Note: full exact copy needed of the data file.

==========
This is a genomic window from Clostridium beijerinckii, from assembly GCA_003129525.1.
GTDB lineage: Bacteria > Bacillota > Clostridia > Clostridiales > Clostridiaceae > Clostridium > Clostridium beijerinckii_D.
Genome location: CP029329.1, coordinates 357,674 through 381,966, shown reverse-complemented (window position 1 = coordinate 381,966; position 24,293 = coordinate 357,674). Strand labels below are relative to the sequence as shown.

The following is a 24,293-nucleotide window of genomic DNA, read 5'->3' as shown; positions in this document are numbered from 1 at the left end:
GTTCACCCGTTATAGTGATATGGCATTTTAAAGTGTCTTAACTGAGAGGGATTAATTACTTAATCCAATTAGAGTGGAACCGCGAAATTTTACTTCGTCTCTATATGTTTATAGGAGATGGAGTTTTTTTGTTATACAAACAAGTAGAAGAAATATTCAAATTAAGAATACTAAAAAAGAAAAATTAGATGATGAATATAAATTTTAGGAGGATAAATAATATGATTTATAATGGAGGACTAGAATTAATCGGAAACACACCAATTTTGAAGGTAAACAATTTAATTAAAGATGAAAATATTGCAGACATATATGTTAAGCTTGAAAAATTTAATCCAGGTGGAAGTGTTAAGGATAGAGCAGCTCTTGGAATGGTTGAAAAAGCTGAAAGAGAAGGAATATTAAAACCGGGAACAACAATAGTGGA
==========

This is a genomic window from Clostridium beijerinckii, from assembly GCA_003129525.1.
GTDB lineage: Bacteria > Bacillota > Clostridia > Clostridiales > Clostridiaceae > Clostridium > Clostridium beijerinckii_D.
Genome location: CP029329.1, coordinates 357,674 through 381,966, shown reverse-complemented (window position 1 = coordinate 381,966; position 24,293 = coordinate 357,674). Strand labels below are relative to the sequence as shown.

The following is a 24,293-nucleotide window of genomic DNA, read 5'->3' as shown; positions in this document are numbered from 1 at the left end:
GTTCACCCGTTATAGTGATATGGCATTTTAAAGTGTCTTAACTGAGAGGGATTAATTACTTAATCCAATTAGAGTGGAACCGCGAAATTTTACTTCGTCTCTATATGTTTATAGGAGATGGAGTTTTTTTGTTATACAAACAAGTAGAAGAAATATTCAAATTAAGAATACTAAAAAAGAAAAATTAGATGATGAATATAAATTTTAGGAGGATAAATAATATGATTTATAATGGAGGACTAGAATTAATCGGAAACACACCAATTTTGAAGGTAAACAATTTAATTAAAGATGAAAATATTGCAGACATATATGTTAAGCTTGAAAAATTTAATCCAGGTGGAAGTGTTAAGGATAGAGCAGCTCTTGGAATGGTTGAAAAAGCTGAAAGAGAAGGAATATTAAAACCGGGAACAACAATAGTGGA